Syria’s Brain Drain
If Syria is ever to recover from a war that shows few signs of ending soon, the likes of ICARDA will be sorely needed. Up to 50 percent of citizens derived at least some of their income from agriculture before the uprising, and with swaths of the country’s irrigation infrastructure now crippled and some soils denatured from wartime farming without fertilizers, the rural economy will need all the help it can get.
For this reason, ICARDA has worked to maintain a presence in Syria throughout the war. Several dozen employees have remained behind at the group’s Aleppo offices in the government-controlled district of Azamieh, where they keep an eye on ICARDA property and participate in several agricultural studies with their Syrian government counterparts on the city’s outskirts.
On the other side of the battle lines, the organization maintains loose connections with villagers, a number of whom keep tabs on the status of the Tel Hadya station and report back through Viber. They’re often paid in cash by couriers who cross the front line during lulls in combat. ICARDA received an exemption from the U.S. Treasury Department to conduct transactions in a sanctioned country.
Above all, ICARDA is intent on preventing the destruction of its precious seed bank, which was built to maintain genetic crop diversity in the Middle East and contains 143,000 deposits. Many of its samples existed nowhere else in the world until 2012. In a much publicized rescue operation, employees drove through the night and over the back roads of northern Syria to deliver more than 20,000 unduplicated gene samples to the Turkish border. And, so far at least, the news is good, with the facility still functional despite intermittent electricity supply.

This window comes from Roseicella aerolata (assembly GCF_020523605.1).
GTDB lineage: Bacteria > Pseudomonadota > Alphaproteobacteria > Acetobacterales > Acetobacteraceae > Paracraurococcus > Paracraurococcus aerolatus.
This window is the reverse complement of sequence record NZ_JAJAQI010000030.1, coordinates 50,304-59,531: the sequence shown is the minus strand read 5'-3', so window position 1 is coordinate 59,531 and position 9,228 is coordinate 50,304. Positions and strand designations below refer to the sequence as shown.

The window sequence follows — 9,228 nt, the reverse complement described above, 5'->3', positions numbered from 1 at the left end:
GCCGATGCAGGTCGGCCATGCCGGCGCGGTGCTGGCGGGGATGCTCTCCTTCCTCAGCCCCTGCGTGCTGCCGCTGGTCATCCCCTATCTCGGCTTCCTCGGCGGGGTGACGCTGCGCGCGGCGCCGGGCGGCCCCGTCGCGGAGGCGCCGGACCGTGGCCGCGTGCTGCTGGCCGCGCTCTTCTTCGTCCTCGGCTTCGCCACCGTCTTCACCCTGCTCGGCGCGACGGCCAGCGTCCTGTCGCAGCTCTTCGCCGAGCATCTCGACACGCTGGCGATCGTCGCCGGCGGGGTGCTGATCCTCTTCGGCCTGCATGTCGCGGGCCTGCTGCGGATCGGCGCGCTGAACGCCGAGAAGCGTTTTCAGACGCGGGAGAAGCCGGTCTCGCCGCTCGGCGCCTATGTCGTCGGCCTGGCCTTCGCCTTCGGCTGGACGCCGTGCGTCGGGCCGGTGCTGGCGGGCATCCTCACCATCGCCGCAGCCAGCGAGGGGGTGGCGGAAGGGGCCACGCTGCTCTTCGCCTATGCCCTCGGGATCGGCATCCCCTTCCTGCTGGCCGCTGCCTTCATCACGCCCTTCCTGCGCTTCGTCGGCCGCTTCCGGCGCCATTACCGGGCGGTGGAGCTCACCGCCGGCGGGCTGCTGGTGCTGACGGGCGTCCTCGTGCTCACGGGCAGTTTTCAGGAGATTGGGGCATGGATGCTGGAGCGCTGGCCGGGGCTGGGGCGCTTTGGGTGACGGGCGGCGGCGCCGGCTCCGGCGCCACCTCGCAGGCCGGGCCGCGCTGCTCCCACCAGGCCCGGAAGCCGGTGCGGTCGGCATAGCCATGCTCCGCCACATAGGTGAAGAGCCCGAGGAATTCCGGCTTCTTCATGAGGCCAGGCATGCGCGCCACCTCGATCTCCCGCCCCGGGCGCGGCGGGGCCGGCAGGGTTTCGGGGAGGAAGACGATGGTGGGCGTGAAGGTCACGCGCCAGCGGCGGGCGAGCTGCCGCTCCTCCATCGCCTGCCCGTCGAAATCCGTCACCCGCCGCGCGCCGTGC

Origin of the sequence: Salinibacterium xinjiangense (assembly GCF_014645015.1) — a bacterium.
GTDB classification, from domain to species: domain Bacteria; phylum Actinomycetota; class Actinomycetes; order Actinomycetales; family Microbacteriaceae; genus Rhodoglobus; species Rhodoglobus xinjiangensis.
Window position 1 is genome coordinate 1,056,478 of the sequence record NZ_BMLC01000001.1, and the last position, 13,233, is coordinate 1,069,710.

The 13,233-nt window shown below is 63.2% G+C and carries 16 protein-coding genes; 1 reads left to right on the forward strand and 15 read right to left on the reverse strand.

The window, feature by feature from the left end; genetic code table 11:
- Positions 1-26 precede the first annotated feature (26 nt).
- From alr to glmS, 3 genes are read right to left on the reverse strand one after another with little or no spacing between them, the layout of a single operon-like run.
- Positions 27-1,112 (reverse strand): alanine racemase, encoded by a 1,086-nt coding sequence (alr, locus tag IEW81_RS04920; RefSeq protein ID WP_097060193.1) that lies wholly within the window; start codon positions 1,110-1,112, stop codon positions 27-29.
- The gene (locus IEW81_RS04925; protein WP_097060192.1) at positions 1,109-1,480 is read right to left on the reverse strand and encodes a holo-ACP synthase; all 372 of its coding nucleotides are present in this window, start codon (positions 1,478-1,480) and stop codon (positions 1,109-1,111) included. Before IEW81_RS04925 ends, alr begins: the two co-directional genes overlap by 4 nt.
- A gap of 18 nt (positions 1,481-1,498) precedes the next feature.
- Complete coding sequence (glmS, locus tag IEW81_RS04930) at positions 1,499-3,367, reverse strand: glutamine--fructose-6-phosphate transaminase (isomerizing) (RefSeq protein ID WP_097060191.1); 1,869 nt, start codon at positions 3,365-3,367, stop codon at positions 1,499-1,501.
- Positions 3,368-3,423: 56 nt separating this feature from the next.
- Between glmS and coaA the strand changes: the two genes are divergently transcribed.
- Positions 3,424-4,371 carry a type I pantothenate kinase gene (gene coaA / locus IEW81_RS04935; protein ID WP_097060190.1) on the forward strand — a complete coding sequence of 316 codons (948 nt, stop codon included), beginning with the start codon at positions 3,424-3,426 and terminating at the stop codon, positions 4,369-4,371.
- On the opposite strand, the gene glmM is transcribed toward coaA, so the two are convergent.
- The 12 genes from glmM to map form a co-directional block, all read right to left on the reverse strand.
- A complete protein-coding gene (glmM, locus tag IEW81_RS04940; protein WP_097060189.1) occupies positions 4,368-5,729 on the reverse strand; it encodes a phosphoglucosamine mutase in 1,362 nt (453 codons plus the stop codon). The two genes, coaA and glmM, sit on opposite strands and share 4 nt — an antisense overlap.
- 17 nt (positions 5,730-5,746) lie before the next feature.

Despite some looting of the sheep that sat next to the perimeter fence and a number of old cars, the entire station appears to be largely undamaged. Tel Hadya has avoided the brunt of government airstrikes. Ali Shehadeh, who managed the seed bank and is the most senior official remaining in Aleppo, says the disparate groups of rebels that have exchanged control of the facility over the past four years appear to understand the seed bank’s value and have left it untouched despite its array of valuable equipment.
“I think the international media effect … has helped,” he said. “We have the impression that they know how it helps Syria and the world.”
But even if the conflict comes to a close soon and Tel Hadya remains salvageable, ICARDA won’t ever again operate in Syria as it did before the war. With at least one veterinarian still missing — his fate unknown having being kidnapped shortly after the two abducted lab technicians were released — the memories remain too raw for some employees to return. Everything that has happened also brought home to the senior management the pitfalls of basing all their operations in one location. They’ve since decentralized their work and spread their staff around a range of new installations from Morocco to Ethiopia and India.
“We were naive. We thought it would be war [for] maybe a year and then we could come back,” Solh said. “But it won’t be like before.”
Neither, it seems, will anything in Syria.
By Peter Schwartzstein